Later, we politely ignored the ‘danger, slippery rocks!’ signs to get these shots at the Falls of Orchy. I love the strong levels of contrast in these images (I’ve got such a thing for rich blacks), and my pale skin really pings out of them. Several quick poses here, but I think the first is my favourite. We got to Glasgow late after a quick stop for pizza at Dominoes. I suppose I don’t eat there often as I apparently broke normal pizza-buying ettiquette by enquiring about the herbs (i.e. do they count as one of the toppings, since they are listed? What are they?). I started requesting basil and oregano, and was met with a baffled look. Apparently, herbs are just herbs. All the herbs in the world ever go on the pizza, maybe. Fine. It tasted good.

I’d like to get on with arranging a second trip to Scotland for this year as there were a few people whose dates I couldn’t match up with, and am considering another (briefer) visit, but am left pondering my diary heavily, wishing I could insert a month or two between August and September. Wouldn’t that be amazing?

Happy Monday!

Moss, Kicks & Lochs

Back when I started modelling, Alex Ingram‘s work was way up there at the top of the ‘inspire’ list; I saw his beautiful work everywhere and hoped I might work with him one day. I had been in touch with him ever since (and we have the message history from 2009 to prove it!) but I never quite made it to his high-up land of lochs and glens until a couple of weeks ago, when I finally met and worked with him. And what a good thing I finally made the journey! Alex is a wonderful host, taking such care to keep me comfortable and happy during my 2-night stay, and even packed me off with a surprise packed lunch afterwards (he did his absolute best to use up all the remaining peanut butter in my rolls since he hated it so much – fine by me, the peanut butter addict!). During a shoot, his way of working comes from years and years of experience and understanding; he is able to visualise a shot (or work with the visualisation of the model), set up, and take only a few frames in order to capture the image – which, in Scotland’s unpredictable weather conditions is an invaluable skill! Despite changing weather (sunny-ish at first then downpours!), we managed to get some great images! I’m so looking forward to seeing what we can come up with on location in Iceland this July!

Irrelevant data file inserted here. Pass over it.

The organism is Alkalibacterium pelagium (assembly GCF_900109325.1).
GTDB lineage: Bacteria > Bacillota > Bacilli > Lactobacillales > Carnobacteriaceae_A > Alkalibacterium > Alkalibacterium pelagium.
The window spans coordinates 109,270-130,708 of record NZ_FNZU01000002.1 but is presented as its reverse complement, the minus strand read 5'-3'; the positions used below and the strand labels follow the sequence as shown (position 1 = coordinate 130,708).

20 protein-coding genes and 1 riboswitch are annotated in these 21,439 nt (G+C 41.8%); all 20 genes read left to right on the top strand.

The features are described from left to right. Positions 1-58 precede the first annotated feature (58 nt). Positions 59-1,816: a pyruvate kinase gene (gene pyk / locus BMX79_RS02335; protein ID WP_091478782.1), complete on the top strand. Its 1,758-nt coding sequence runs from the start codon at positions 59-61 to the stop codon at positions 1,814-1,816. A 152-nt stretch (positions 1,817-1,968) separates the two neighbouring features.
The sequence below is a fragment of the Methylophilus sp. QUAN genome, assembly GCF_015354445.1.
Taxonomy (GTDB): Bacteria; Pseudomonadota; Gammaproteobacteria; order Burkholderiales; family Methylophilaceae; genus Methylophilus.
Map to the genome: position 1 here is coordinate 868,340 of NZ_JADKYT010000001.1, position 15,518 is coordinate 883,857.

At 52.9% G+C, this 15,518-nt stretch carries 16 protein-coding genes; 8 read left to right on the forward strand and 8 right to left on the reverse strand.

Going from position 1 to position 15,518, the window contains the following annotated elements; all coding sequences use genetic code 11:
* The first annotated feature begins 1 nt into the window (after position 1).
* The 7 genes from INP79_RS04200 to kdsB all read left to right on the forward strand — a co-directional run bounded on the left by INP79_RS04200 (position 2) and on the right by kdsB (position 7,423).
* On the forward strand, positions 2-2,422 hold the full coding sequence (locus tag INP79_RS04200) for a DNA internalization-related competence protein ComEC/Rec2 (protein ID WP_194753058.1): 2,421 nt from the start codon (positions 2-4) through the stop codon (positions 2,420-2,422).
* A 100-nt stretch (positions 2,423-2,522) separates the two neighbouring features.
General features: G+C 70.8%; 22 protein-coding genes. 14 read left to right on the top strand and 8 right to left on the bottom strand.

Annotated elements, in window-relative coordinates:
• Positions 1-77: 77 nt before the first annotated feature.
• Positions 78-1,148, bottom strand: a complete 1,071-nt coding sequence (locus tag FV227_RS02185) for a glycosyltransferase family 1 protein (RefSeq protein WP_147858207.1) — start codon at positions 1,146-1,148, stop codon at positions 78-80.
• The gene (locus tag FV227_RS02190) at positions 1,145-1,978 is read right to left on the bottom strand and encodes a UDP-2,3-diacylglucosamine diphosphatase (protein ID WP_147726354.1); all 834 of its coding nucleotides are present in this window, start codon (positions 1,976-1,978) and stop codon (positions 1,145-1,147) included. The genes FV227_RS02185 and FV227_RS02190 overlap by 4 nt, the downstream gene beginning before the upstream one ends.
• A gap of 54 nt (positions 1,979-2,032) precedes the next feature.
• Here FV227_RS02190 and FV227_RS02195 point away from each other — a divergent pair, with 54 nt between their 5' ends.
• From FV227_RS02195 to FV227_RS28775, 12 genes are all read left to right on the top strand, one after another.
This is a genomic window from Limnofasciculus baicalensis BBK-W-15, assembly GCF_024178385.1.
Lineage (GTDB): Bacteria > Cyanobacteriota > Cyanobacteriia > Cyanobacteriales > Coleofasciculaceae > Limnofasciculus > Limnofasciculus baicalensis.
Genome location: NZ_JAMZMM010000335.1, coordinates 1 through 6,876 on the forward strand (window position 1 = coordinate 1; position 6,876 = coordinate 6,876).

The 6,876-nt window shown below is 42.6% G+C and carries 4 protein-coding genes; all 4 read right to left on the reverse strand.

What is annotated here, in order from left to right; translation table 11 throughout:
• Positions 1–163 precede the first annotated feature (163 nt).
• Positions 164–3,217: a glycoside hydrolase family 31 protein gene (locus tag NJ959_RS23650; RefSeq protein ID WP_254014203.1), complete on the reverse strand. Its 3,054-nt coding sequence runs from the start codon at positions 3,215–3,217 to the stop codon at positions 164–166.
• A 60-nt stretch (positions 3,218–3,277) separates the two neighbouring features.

Alex sent me images from the day in multiple versions, but I’m leaning towards sepia for most. I think sepia is under-used!

Alex wrote this about the high-kick shots above: As we were walking between locations in a remote scattered deserted village high on a hillside I mentioned to Ella Rose to say if she saw anything as a potential location, and within seconds she said this tree. This high kick is totally free standing although it may not look that way, she had to be well away from both the trunk & branch to avoid their shadows. Take into account the rough ground which was soft, and a bog just a few feet away, it was an amazing feat to achieve.’